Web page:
Module 12 Innerworth — Mind over markets

Chapter 328

Staying Ahead of Market Moods

Markets go up; markets go down. It shouldn’t matter much, but many novice traders find that their own personal mood fluctuates with the markets, moving from extreme euphoria as the markets soar to new heights to deep despair when the markets plunge to abysmal lows. Why do market trends have such power over emotions? They don’t need to, but many novice traders have difficulty cultivating an objective mindset. They allow fear and greed to influence their trading decisions. They tend to follow the masses, and when they go with the crowd, they soon find that market trends not only influence their moods but their account balance as well.

 

There’s a strong tendency to follow the crowd. There is a feeling of safety in numbers. When you see a steady upward trend, you feel secure. Everyone is buying. They are all doing the same thing. When other people offer confirmation of your decisions, you feel safe and assured. In a bull market, it isn’t so bad to follow the crowd. When it’s a strong bull market, the crowd is often right, and it makes sense to follow them. However, when the market turns around, feelings of safety and security can turn instantly into fear and panic.

Why? An obvious reason is that many novice traders don’t have the ability or financial resources to sell short and take advantage of a bear market. But there’s a psychological issue as well. It is difficult to know how to handle falling stock prices. For example, humans tend to be risk-averse. When one is going long and the markets suddenly turn, it’s hard to accept losses and sell off a losing position before more damage is done. Denial and avoidance set in. At that point, a trader with a losing position panics hopes that things will turn around, and waits for events that are unlikely to happen. Usually, the price continues to fall, heavy losses are incurred, and as expected, disappointment and despair set in.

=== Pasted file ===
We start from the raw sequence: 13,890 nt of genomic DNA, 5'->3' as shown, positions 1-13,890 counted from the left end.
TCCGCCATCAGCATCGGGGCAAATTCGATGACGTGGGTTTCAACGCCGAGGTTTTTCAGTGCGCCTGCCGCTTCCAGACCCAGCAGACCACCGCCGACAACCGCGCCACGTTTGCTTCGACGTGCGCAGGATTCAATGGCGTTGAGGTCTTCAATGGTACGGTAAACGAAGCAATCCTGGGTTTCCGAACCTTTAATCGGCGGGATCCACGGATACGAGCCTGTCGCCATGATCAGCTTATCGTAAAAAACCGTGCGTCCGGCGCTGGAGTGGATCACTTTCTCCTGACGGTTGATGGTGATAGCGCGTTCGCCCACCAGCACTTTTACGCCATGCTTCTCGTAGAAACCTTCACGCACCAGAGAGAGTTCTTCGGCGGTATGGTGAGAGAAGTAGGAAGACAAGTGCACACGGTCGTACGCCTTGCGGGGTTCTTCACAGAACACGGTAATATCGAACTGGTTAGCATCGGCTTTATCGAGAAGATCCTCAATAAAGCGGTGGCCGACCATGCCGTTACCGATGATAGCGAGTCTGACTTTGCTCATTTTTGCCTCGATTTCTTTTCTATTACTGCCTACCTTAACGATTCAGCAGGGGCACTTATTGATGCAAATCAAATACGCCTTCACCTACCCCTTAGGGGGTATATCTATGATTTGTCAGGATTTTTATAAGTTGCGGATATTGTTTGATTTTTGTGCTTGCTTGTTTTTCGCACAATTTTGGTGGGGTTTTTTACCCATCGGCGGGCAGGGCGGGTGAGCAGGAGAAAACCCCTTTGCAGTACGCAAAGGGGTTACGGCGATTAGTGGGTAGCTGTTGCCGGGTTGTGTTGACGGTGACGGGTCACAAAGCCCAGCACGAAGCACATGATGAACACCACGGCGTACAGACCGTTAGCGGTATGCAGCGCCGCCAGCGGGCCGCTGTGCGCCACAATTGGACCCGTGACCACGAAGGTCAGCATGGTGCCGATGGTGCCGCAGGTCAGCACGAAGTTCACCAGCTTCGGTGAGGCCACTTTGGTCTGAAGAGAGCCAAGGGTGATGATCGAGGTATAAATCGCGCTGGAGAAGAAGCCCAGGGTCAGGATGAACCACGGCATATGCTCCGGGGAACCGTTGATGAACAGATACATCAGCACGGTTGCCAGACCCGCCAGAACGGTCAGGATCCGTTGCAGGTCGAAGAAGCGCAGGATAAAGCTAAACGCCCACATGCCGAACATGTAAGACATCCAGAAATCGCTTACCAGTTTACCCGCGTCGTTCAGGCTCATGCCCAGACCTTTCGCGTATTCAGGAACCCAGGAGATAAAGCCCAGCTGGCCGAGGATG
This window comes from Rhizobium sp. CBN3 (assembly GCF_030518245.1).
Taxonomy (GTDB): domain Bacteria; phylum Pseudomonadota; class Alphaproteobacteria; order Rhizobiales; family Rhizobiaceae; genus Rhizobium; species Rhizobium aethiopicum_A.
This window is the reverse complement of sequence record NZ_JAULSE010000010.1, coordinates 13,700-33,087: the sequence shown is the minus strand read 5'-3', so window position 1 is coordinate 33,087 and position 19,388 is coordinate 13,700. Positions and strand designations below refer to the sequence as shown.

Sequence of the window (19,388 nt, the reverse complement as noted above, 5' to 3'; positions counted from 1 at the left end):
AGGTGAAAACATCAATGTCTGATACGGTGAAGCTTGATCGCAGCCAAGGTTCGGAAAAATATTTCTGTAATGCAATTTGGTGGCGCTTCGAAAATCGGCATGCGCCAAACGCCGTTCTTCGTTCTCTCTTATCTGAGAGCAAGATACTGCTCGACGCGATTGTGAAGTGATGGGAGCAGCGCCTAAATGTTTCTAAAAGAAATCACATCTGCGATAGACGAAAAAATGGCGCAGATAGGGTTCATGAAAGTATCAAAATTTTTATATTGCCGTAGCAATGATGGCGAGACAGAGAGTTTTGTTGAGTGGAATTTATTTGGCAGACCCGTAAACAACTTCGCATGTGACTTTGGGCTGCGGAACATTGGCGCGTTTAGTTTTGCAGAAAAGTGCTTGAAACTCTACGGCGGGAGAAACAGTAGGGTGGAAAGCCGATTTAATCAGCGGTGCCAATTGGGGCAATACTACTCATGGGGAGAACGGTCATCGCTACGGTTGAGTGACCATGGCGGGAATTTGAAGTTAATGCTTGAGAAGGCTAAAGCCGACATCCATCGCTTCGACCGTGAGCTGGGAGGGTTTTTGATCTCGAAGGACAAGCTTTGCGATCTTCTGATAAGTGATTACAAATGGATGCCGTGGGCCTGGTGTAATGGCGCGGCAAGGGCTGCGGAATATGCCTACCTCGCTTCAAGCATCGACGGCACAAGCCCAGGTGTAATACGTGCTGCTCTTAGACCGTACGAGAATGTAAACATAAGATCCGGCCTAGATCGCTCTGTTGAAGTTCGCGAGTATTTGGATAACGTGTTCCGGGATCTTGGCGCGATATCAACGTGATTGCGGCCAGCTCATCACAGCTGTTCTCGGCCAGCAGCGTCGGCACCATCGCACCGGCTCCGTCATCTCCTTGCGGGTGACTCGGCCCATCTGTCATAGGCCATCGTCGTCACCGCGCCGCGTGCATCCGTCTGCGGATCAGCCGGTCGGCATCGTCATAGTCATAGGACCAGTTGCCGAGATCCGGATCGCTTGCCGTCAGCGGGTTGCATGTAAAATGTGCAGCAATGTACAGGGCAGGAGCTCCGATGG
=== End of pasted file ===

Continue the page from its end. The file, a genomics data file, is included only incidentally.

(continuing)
It’s vital for your survival as a trader to stay calm and objective. Don’t let your emotions interfere with your decision-making. How do you stay detached and relaxed? First, it’s important to accept the fact that you’ll likely see many losses as a trader and that you should expect to see the markets turn against you. When that happens, it’s essential to sell off your losing position. Second, it’s important to manage risk. Take precautions. Assume that the markets are likely to go against you occasionally and that you must protect yourself against such events should you encounter them. Only trade money you can afford to lose, and don’t risk too much on a single trade.

Think of the big picture; the long-term profits across a series of trades are all that matters, not the result of a single trade. By risking little, you’ll know you have little to lose and can accept market turns more easily. Third, trade a very detailed trading plan. Know when to enter, and more importantly, know when to exit. And stick with your plan. Fourth, acknowledge your limitations. If you can’t sell short, for example, don’t do it. Stand aside until market conditions are more conducive to your trading style.

Don’t allow your moods to fluctuate with the ups and downs of the markets. By trading in a disciplined, methodical manner, you can cultivate an objective, logical mindset that isn’t overly influenced by market moods. Armed with the right mindset, a disciplined trading approach, and a detailed trading plan, you will be able to realize the huge profits of winning traders. 

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